Commenting on the outlook, T.V. Narendran, chairman of the World Steel Economics Committee said: “Progress in the global steel market in 2017 has been encouraging. We have seen the cyclical upturn broadening and firming throughout the year, leading to better than expected performances for both developed and developing economies, although the MENA region and Turkey have been an exception. The risks to the global economy that we referred to in our April 2017 outlook, such as rising populism/protectionism, U.S. policy shifts, EU election uncertainties and China deceleration, although remaining, have to some extent abated. This leads us to conclude that we now see the best balance of risks since the 2008 economic crisis. However, escalating geopolitical tension in the Korean peninsula, China’s debt problem, and rising protectionism in many locations continue to remain risk factors. In 2018, we expect global growth to moderate, mainly due to slower growth in China, while in the rest of the world steel demand will continue to maintain its current momentum.”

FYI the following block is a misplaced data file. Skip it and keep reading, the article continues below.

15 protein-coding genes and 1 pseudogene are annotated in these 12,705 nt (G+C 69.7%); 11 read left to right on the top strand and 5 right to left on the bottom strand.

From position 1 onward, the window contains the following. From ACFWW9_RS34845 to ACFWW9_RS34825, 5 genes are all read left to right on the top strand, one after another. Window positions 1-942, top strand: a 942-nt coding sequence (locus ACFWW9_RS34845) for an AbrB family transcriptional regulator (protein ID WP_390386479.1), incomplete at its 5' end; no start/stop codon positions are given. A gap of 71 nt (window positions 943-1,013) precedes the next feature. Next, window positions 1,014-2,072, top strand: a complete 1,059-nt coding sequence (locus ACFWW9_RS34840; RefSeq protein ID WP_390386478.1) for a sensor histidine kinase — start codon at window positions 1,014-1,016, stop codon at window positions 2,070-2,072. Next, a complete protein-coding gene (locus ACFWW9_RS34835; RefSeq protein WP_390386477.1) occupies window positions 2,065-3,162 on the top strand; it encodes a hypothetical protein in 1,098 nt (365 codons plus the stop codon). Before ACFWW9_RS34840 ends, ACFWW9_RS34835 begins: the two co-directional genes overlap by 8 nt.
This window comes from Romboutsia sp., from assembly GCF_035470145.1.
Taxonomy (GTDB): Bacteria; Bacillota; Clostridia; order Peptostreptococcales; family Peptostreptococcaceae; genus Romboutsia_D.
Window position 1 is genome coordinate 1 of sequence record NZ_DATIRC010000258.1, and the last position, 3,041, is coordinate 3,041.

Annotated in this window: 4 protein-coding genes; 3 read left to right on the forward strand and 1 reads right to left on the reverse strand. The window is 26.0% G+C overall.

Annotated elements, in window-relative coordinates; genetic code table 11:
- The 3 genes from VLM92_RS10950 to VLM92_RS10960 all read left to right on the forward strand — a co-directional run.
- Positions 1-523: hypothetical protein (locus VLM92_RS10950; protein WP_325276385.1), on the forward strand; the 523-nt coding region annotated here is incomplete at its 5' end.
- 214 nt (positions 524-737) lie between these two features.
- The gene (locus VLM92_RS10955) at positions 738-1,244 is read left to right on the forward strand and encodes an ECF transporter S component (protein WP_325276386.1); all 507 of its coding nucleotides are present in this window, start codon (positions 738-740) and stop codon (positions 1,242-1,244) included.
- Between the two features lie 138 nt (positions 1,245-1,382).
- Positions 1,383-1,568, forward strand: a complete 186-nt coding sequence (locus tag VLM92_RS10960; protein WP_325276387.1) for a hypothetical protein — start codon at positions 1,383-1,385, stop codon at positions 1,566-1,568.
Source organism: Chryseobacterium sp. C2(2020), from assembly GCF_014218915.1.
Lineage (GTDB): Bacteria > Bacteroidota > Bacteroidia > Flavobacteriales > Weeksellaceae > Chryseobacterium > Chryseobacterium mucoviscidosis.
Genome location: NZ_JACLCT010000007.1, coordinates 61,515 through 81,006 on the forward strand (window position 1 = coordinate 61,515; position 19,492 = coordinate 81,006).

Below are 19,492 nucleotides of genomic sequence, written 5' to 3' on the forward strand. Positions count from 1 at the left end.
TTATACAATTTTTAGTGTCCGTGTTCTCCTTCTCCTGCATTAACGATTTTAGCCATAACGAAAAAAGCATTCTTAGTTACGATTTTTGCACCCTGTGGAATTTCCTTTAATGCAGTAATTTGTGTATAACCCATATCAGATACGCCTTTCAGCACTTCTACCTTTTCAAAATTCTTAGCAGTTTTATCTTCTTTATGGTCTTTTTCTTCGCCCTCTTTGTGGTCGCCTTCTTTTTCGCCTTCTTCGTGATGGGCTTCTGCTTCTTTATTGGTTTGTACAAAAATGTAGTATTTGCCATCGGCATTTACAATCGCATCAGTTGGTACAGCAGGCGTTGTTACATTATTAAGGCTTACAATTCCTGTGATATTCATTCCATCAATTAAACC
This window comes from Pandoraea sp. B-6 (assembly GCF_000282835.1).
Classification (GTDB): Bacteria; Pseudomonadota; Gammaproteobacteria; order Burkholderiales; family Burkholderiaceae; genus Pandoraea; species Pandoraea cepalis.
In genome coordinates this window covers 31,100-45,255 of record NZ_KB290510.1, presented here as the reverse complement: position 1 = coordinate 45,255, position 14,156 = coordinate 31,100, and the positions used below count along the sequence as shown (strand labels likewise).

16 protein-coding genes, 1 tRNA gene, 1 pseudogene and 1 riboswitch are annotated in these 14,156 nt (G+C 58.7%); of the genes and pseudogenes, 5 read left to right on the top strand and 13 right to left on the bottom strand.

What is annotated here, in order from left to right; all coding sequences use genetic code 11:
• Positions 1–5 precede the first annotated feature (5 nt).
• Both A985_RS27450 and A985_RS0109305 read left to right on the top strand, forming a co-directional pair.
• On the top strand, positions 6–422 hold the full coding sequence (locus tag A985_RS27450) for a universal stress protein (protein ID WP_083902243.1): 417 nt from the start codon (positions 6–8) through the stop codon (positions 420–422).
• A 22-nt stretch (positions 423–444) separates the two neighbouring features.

SMU Comment: WSA increased its April forecast for production in 2018 from 1,548.5 million metric tons to 1,648.1 million metric tons in its October forecast. This would be a projected growth of 1.6 percent in 2018, which based on the present momentum seems low. Globally, steel is back on a roll, driven primarily by construction in the developing world. The emerging and developing economies saw their GDP decline from 2010 through 2015, after which there was a turnaround that the IMF believes will continue through its 2022 forecast.